US President Donald Trump, addressing a less-than-full arena for his first political rally in months, hit out at anti-racism protests and defended his handling of the coronavirus pandemic in a bid to reinvigorate his re-election campaign.
The president, who revels in large crowds and had predicted that his first rally in months would be epic, blamed the media for discouraging attendees and cited bad behaviour by demonstrators outside, but did not specifically acknowledge that many seats in the 19,000-seat BOK Center arena were empty.
Mr Trump sought to use the event to bring momentum back to his campaign after coming under fire for his responses to the coronavirus and to the death of George Floyd, who died in the custody of Minneapolis police.
He brushed aside criticism for his decision to hold his first rally since 2 March in Tulsa, the site of the country's bloodiest outbreaks of racist violence against African Americans around 100 years ago.
The president, who has encouraged a militaristic response to the nationwide demonstrations while being accused of showing a lack of empathy for the plight of Black Americans, used his speech to take aim at some of the protesters.
"The unhinged left-wing mob is trying to vandalise our history, desecrate our monuments - our beautiful monuments - tear down our statues and punish, cancel and persecute anyone who does not conform to their demands for absolute and total control. We're not conforming," Mr Trump told cheering supporters.
Ahead of the 3 November election, he is trailing in opinion polls to Joe Biden, who has hammered him for his response to the protests and the pandemic.
Mr Trump defended his response to Covid-19, saying more testing had led to identifying more cases, seemingly to his chagrin.
"When you do testing to that extent, you're going to ...find more cases," he said. "So, I said to my people, 'Slow the testing down, please.'"
A White House official said he was "obviously kidding" with that remark.
Hours before the rally, Mr Trump's campaign announced six members of its advance team had tested positive for Covid-19. Only a handful of attendees wore masks inside the arena.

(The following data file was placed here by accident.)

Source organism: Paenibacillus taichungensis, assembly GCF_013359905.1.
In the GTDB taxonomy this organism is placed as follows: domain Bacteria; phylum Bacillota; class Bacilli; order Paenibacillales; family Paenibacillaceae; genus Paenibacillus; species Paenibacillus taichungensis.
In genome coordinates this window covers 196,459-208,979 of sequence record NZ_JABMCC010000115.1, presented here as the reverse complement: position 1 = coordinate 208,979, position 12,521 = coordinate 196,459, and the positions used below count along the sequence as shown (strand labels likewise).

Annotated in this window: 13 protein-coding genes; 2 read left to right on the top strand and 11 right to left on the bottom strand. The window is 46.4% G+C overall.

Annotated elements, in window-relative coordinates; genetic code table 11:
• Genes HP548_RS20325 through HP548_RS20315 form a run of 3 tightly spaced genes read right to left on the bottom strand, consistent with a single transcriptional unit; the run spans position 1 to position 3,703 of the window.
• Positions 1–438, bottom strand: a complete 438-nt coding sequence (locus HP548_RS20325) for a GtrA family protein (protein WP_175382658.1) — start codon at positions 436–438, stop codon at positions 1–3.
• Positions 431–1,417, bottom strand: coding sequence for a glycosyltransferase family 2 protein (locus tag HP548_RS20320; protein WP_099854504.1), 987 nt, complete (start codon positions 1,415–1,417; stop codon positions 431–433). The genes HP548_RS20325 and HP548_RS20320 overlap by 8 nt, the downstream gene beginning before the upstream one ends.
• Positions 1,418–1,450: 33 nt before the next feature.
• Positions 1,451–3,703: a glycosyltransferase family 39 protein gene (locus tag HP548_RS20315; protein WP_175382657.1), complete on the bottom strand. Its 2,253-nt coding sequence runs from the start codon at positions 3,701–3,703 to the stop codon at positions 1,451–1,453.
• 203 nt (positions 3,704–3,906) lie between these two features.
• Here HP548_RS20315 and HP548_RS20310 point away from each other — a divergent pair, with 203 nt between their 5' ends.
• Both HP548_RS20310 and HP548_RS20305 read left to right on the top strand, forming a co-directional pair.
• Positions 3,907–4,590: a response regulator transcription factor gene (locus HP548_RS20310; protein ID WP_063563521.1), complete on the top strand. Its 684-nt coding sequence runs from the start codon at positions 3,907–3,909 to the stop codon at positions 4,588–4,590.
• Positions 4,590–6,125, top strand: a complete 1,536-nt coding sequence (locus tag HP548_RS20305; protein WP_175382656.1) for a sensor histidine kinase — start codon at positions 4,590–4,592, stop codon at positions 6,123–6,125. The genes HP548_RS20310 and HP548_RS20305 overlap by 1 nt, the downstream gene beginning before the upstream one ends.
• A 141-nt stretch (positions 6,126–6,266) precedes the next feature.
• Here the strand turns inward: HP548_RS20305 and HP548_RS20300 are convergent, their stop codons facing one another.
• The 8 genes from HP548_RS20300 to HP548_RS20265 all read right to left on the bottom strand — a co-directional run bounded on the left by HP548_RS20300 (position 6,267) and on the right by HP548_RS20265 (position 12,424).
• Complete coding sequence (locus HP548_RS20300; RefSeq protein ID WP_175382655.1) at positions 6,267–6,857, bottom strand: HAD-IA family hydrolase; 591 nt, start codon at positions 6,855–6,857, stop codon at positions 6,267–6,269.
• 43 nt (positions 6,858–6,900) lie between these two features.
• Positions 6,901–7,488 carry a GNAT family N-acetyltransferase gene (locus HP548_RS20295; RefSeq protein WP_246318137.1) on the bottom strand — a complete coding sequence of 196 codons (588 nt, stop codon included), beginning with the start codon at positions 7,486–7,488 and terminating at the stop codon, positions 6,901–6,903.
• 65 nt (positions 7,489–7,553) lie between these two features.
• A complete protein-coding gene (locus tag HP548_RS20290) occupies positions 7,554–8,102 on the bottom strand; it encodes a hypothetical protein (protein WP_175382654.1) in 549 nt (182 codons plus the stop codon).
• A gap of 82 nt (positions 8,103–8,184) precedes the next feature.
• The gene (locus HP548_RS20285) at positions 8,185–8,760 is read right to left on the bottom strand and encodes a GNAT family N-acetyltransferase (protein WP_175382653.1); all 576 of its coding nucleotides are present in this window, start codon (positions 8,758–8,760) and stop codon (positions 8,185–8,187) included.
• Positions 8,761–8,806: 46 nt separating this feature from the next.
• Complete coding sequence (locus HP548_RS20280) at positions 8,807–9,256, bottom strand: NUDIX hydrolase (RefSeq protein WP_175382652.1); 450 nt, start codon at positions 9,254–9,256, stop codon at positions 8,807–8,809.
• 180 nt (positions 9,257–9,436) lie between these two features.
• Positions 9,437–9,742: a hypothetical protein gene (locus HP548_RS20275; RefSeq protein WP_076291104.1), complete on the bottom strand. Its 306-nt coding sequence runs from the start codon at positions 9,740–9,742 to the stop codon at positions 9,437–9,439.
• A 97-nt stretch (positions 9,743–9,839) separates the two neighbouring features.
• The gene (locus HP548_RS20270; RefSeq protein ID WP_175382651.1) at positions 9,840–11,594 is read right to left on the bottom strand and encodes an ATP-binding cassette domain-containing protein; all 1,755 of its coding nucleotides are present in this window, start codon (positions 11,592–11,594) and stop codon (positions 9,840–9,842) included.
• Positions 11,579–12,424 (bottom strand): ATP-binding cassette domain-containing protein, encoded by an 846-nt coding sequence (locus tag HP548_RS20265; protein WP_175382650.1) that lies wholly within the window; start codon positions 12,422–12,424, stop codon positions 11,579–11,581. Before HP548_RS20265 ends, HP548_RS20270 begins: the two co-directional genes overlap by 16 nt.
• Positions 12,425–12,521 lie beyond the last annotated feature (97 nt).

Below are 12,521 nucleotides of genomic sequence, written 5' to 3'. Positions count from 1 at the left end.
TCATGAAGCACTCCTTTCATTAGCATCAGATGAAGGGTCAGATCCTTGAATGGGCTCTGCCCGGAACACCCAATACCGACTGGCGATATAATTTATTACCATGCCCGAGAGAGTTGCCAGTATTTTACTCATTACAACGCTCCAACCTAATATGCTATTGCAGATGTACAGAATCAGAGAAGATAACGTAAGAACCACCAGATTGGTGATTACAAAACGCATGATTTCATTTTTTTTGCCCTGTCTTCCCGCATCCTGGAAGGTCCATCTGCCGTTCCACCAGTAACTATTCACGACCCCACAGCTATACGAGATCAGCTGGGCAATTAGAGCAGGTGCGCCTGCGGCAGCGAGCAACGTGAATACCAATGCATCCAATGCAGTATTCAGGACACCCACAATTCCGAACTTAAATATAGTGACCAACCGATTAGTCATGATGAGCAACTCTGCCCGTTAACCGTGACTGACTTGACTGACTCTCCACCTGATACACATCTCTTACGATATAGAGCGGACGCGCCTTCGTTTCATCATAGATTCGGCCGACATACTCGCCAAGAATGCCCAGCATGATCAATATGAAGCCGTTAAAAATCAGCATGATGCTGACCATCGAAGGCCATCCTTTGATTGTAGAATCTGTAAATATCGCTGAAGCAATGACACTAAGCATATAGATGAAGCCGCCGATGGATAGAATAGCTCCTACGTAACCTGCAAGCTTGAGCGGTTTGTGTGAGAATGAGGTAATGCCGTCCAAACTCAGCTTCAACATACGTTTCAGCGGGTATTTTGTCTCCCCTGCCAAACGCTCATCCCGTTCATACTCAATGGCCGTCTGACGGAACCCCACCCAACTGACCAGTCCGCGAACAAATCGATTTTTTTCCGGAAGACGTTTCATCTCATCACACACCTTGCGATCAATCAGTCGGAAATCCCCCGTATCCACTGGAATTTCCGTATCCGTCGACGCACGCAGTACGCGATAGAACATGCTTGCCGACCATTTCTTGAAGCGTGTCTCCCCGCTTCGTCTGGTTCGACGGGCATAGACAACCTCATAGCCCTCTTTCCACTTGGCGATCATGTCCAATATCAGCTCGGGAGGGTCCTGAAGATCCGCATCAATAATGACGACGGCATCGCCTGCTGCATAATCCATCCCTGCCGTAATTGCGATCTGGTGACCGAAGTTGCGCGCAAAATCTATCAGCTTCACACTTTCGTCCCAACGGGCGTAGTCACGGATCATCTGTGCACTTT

Oklahoma has reported a surge in new coronavirus cases in recent days, and the state's department of health warned that attendees face an increased risk of catching the virus.
The president, unusually, suggested that his own speech to the partially empty arena was not his best.
"So far tonight, I'm average," Mr Trump said.
While Trump campaign officials said prior to the event that demand far outstripped the capacity of the venue, Mr Trump and
Vice President Mike Pence cancelled speeches to an expected "overflow" crowd after a few dozen supporters showed up to a space prepared for thousands.
Trump campaign spokesman Tim Murtaugh said protesters had "interfered with supporters" trying to enter the rally.
There were some shouting matches and scuffles outside the event between around 30 Black Lives Matter demonstrators and some Trump supporters waiting to enter.
A Reuters reporter saw no sign any Trump supporters were prevented from entering the arena or overflow area.
Mr Trump warned that, unless he was re-elected, all Americans would endure the "chaos you're seeing in our Democratic-run cities."
"When you see those lunatics all over the streets, its damn nice to have arms," he said, vowing to protect Americans' rights to bear arms.
"Our people are not nearly as violent, but if they ever were it would be a terrible, terrible day for the other side."
The country's racial divide remains a political vulnerability for Mr Trump. His "law and order" reaction to the protests triggered by Mr Floyd's death has put him at odds with the views of most Americans.
After intense criticism, Trump postponed the rally by a day so that it did not coincide with the anniversary of the 19 June commemoration of the end of slavery in the United States.